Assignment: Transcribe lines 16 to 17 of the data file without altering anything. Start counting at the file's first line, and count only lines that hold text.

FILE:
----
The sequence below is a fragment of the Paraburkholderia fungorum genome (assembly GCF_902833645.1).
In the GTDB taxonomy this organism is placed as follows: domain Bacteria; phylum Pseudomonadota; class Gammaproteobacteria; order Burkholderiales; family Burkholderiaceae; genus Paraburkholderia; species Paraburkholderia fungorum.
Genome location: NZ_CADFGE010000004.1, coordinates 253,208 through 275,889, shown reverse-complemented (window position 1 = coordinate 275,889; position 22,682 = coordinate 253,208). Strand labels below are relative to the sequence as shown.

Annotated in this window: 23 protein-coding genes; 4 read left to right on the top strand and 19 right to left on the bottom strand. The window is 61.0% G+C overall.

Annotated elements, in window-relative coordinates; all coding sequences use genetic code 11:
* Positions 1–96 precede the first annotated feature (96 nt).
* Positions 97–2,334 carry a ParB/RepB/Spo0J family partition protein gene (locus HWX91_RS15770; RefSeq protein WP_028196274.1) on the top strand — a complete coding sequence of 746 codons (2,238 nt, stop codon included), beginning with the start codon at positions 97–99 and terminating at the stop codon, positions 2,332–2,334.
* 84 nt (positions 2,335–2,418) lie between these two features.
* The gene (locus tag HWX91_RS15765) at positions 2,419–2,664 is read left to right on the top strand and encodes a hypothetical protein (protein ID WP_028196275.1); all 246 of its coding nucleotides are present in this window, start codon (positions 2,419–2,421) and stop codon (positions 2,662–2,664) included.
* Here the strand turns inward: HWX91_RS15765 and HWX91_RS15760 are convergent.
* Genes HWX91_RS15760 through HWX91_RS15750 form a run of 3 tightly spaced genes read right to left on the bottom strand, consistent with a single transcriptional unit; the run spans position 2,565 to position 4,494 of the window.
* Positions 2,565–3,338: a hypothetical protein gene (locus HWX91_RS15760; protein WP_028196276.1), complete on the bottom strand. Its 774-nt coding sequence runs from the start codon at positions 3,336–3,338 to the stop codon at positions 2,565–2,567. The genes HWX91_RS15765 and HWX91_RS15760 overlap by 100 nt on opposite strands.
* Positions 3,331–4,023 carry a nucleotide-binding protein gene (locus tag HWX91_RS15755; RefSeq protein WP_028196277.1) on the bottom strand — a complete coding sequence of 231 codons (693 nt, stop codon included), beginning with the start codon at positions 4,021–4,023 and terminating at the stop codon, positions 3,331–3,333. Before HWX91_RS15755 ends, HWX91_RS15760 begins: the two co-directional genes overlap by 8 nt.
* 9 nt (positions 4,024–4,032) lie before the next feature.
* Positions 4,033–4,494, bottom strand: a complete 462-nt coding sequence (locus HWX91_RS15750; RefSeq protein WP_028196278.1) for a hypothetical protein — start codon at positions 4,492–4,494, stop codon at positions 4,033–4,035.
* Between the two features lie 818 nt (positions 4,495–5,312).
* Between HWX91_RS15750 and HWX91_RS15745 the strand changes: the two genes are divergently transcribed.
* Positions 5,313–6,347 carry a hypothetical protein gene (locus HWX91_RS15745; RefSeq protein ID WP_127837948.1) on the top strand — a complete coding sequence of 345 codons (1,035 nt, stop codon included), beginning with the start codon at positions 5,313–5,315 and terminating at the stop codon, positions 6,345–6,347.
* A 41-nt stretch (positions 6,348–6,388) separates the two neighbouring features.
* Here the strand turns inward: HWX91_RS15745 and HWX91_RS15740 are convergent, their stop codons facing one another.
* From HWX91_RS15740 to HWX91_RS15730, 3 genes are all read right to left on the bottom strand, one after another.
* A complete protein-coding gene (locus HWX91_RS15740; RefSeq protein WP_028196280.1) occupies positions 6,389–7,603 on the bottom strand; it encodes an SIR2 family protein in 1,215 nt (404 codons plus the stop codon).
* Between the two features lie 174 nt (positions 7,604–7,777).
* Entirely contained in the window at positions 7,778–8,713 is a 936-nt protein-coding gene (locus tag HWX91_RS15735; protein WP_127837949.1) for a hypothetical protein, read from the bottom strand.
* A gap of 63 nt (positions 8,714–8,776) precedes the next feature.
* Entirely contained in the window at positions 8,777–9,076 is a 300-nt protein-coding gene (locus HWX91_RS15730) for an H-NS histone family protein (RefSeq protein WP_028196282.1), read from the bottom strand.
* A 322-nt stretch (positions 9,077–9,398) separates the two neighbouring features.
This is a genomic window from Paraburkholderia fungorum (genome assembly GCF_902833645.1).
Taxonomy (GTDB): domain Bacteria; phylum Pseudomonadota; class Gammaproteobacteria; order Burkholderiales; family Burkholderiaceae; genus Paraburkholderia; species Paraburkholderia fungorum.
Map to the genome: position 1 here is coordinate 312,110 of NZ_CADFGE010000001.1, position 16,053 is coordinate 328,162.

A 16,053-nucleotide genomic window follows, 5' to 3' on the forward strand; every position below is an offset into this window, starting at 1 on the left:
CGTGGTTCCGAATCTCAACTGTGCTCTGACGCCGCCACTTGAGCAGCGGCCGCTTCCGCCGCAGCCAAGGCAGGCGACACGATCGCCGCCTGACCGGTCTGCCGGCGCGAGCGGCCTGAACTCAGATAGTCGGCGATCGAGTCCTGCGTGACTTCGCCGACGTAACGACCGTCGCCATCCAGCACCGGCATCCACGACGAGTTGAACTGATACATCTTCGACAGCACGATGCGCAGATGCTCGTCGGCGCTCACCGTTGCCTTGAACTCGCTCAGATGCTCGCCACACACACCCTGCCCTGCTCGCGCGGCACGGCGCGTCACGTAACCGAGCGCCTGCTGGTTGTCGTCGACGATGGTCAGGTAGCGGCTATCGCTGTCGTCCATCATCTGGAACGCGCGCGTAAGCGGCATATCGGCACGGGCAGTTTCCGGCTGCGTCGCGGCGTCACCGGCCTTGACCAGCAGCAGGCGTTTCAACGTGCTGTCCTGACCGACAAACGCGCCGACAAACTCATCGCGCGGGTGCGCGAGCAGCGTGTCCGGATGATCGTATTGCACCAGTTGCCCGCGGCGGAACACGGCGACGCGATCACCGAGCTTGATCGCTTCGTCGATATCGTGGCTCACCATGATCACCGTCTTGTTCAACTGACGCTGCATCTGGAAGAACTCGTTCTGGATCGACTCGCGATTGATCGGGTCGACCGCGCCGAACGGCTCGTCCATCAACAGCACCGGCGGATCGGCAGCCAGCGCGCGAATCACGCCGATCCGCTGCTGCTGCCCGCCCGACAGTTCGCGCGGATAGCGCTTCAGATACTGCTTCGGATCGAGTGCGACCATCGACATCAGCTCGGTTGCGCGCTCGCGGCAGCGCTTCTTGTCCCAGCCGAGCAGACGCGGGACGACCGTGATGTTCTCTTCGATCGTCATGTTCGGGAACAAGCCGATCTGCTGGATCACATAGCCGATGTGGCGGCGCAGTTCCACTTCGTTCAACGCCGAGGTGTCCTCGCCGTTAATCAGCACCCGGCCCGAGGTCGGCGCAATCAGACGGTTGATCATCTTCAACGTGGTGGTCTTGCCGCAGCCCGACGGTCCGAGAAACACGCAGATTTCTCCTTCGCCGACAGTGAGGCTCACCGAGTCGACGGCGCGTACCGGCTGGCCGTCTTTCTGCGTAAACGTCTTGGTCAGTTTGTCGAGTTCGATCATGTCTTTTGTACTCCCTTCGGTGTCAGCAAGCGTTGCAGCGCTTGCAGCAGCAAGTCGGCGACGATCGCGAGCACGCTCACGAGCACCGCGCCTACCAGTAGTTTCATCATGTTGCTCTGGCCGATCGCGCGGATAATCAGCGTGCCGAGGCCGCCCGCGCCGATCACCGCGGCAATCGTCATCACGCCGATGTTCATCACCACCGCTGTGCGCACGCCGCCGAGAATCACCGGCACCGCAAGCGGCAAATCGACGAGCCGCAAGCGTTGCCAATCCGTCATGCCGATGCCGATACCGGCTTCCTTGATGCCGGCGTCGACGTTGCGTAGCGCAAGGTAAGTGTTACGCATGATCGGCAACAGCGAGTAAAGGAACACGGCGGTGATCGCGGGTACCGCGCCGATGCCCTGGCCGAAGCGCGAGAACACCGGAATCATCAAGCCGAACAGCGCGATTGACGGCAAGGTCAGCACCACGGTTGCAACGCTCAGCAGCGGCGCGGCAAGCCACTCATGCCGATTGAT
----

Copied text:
* Between the two features lie 818 nt (positions 4,495–5,312).
* Between HWX91_RS15750 and HWX91_RS15745 the strand changes: the two genes are divergently transcribed.